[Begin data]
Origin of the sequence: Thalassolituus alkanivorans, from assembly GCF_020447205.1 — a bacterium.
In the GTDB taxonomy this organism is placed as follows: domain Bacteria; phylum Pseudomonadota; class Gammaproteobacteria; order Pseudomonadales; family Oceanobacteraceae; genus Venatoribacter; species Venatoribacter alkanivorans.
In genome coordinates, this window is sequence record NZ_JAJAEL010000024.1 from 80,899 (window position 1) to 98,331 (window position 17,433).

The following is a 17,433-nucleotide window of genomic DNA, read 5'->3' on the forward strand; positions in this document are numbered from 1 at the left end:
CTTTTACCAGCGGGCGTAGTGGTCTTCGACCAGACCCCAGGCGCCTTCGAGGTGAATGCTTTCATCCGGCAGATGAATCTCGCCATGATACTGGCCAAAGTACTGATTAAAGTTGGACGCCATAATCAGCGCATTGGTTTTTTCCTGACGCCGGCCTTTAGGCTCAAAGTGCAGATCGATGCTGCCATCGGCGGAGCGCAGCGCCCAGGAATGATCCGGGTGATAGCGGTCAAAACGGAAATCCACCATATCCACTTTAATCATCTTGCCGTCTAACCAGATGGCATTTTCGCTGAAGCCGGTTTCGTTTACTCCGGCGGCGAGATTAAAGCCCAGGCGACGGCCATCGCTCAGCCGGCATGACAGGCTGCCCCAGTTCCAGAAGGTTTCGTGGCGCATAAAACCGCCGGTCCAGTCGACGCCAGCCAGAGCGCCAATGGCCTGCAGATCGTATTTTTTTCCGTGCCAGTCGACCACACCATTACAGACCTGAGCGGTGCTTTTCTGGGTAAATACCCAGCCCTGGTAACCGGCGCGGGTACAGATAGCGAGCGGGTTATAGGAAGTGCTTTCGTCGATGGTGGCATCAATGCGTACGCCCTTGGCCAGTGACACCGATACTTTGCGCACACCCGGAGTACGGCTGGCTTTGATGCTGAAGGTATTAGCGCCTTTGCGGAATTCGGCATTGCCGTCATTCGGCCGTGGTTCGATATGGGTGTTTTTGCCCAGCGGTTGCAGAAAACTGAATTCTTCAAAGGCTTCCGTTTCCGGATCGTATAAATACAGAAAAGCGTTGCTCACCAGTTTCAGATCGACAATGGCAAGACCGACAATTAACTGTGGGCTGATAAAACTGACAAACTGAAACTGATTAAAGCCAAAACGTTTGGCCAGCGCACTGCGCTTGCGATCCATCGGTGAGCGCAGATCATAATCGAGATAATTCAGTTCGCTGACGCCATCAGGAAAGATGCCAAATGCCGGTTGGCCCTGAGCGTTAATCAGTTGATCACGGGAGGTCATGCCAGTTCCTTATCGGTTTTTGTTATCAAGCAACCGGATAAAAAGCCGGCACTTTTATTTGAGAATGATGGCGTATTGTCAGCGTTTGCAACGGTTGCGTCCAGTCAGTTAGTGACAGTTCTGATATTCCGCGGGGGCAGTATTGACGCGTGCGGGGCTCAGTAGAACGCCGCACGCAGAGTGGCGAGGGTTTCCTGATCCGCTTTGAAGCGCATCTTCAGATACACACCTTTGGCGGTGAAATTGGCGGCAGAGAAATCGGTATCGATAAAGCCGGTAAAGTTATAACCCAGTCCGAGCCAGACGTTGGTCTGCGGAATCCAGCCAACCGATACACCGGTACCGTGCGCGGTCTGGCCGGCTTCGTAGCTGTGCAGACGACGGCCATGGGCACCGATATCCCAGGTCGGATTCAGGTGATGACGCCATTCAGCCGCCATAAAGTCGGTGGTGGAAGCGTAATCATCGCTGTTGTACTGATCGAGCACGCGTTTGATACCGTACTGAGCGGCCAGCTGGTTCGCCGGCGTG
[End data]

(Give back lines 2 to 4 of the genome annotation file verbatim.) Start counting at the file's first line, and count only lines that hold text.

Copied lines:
In the GTDB taxonomy this organism is placed as follows: domain Bacteria; phylum Pseudomonadota; class Gammaproteobacteria; order Pseudomonadales; family Oceanobacteraceae; genus Venatoribacter; species Venatoribacter alkanivorans.
In genome coordinates, this window is sequence record NZ_JAJAEL010000024.1 from 80,899 (window position 1) to 98,331 (window position 17,433).

The following is a 17,433-nucleotide window of genomic DNA, read 5'->3' on the forward strand; positions in this document are numbered from 1 at the left end: